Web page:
Unfortunately, since the beginning of the birth of the nation of Haiti in January 1, 1804, two-hundred and fourteen years have passed, most Haitian institutions and organizations, both in Haiti and the Haitian Diaspora, have failed to embrace the rich anticolonial thought and decolonial legacy of the Haitian revolution; they have also failed to actualize in practical terms and in the Haitian experience the humanitarian ethos, as narrated in the poetic lines of Haiti’s National anthem: “We shall always be as brothers, Oh God of the valiant!/Take our rights and our life Our past cries out to us: Have a disciplined soul!” One of the major Haitian institutions in the Haitian Diaspora that has miserably failed the Haitian people and non-Haitian folk, correspondingly, to live up to Haiti’s revolutionary ideals and transcend nationalistic values is the Haitian American church in the United States.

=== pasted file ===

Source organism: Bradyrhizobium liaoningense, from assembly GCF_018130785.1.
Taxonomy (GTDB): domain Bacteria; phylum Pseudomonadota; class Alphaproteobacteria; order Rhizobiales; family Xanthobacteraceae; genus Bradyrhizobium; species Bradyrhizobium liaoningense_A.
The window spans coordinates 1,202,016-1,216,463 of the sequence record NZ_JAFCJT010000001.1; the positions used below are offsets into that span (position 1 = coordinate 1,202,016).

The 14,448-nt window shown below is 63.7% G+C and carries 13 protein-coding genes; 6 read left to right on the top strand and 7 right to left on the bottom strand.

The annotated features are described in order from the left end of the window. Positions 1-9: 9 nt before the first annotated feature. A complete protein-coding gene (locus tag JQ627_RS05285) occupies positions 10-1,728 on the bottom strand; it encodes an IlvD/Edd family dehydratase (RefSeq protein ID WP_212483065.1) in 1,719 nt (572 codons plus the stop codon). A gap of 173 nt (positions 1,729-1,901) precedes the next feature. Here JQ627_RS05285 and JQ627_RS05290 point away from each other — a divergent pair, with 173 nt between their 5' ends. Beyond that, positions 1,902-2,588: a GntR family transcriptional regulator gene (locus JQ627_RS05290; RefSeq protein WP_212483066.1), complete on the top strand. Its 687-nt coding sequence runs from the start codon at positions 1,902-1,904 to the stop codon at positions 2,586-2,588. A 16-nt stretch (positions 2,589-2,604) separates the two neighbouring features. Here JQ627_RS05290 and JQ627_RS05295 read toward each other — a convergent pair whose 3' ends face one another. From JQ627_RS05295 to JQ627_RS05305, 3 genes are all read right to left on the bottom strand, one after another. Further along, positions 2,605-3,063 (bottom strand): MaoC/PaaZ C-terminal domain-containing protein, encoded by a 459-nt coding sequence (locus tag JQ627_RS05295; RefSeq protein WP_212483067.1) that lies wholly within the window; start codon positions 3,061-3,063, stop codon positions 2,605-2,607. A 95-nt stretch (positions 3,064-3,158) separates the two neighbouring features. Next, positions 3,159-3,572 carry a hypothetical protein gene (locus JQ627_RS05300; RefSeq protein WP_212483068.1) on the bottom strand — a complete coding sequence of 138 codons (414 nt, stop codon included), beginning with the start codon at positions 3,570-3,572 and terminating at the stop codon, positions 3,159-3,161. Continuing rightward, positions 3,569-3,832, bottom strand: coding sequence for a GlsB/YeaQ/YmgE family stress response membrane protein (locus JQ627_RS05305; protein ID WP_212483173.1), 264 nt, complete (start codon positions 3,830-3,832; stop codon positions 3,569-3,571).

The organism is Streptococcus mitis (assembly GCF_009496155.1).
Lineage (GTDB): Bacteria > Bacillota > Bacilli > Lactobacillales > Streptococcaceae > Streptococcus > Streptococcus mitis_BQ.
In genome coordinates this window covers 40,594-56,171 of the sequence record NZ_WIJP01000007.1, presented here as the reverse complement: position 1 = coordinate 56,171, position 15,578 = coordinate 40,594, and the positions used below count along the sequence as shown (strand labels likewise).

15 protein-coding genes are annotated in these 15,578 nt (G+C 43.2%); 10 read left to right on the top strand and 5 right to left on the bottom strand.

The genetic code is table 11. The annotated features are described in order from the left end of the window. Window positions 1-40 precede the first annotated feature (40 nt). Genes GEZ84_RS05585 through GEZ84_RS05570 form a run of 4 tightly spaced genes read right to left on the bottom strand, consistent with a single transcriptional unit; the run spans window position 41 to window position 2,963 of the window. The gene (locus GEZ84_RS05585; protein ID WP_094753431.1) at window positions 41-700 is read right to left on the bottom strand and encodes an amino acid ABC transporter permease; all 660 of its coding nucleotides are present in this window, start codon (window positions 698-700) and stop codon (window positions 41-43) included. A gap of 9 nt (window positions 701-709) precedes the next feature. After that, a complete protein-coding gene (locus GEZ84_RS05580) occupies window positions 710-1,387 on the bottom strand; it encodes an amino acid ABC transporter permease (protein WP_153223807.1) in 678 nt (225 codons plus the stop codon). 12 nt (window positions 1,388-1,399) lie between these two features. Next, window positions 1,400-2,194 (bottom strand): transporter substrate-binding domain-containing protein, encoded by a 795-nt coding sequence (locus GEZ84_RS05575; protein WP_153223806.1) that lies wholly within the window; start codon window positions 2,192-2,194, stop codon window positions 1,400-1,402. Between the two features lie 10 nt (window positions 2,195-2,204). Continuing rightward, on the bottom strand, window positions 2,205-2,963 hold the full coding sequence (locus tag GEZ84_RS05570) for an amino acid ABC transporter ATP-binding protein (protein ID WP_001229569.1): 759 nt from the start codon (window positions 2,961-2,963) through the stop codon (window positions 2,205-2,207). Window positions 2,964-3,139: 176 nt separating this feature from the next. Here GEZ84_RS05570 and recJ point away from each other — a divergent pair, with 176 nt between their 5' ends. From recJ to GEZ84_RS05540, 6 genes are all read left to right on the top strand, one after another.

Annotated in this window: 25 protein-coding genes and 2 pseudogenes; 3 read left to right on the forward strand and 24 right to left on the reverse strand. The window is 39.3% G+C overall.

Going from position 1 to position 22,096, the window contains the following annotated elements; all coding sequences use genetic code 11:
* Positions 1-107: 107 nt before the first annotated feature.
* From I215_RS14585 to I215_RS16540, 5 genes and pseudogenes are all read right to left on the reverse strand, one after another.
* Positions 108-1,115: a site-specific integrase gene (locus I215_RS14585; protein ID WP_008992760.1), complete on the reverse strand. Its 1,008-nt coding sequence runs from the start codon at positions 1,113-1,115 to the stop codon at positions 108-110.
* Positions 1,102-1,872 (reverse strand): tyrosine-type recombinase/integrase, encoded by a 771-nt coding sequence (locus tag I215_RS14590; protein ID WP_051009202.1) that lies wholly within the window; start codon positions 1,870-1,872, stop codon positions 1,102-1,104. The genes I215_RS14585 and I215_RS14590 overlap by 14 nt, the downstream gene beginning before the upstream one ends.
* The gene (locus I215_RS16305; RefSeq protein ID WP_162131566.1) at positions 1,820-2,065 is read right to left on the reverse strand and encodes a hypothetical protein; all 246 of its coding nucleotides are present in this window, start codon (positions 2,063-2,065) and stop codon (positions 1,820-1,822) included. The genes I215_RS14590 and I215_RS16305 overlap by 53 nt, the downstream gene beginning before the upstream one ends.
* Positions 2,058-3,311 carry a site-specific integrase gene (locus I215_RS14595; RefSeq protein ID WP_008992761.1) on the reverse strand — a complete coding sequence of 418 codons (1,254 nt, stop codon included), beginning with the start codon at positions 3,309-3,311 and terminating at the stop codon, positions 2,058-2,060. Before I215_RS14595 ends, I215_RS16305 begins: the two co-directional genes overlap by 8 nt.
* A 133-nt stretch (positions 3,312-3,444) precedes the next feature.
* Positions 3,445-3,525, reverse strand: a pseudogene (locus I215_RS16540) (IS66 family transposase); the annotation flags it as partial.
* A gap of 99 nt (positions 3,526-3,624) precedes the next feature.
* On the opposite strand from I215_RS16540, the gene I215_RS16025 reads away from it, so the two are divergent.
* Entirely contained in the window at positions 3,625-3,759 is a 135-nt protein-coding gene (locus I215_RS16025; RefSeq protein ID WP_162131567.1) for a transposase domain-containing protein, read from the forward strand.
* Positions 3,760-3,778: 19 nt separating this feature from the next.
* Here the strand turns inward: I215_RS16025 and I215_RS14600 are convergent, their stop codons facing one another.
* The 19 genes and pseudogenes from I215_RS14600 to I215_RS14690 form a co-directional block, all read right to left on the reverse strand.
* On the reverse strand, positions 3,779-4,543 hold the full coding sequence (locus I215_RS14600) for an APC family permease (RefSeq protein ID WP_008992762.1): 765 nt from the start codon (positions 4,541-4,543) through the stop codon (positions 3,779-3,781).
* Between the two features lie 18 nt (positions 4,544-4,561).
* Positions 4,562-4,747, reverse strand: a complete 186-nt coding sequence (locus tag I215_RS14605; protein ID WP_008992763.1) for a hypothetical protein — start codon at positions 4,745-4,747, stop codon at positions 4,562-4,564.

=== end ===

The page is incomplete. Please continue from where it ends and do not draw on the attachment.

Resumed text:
One of the major shortcomings of the Haitian church in America is the absent of a prophetic voice and a radically prophetic vision of Christian ministry grounded and rooted in the Prophetic Tradition of the Bible, as can be observed in the prophetic writings of the Hebrew Prophets and the liberative teachings of Jesus, the Jewish Messiah, and Founder of Christianity. Haitian churches and ministers are disengaged with the American culture and society. The Haitian American church in the twenty-first century American culture is still a “colonized institution” that is unintentional to pursue the decolonization process in the footsteps of its brave ancestors, the protagonists of God-given human liberty, and the antagonists of human oppression and suffering in colonial Saint-Domingue. Even contemporary Christian churches in Haiti are still trapped in a colonial mindset and neocolonial habits. These Christian congregations of various denominational expressions—such as Baptist, Methodist, Church of God in Christ, Presbyterian, Apostolic Faith, l’Armée Céleste Churches, Seventh Day Adventist, etc.—inherited a foreign theology that undermines the dignity and worth of the Haitian people, and an alien theological language that encourages the suffering and resignation of Haiti’s Christian communities.